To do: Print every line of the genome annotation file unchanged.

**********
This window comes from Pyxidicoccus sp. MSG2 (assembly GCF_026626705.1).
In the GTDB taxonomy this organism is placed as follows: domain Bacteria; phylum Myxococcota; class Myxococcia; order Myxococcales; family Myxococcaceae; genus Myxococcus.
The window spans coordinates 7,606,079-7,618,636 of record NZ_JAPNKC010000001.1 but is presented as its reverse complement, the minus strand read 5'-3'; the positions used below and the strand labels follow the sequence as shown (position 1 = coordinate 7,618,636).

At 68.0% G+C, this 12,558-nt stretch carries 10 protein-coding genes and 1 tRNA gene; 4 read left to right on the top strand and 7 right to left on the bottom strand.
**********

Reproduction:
This window comes from Pyxidicoccus sp. MSG2 (assembly GCF_026626705.1).
In the GTDB taxonomy this organism is placed as follows: domain Bacteria; phylum Myxococcota; class Myxococcia; order Myxococcales; family Myxococcaceae; genus Myxococcus.
The window spans coordinates 7,606,079-7,618,636 of record NZ_JAPNKC010000001.1 but is presented as its reverse complement, the minus strand read 5'-3'; the positions used below and the strand labels follow the sequence as shown (position 1 = coordinate 7,618,636).

At 68.0% G+C, this 12,558-nt stretch carries 10 protein-coding genes and 1 tRNA gene; 4 read left to right on the top strand and 7 right to left on the bottom strand.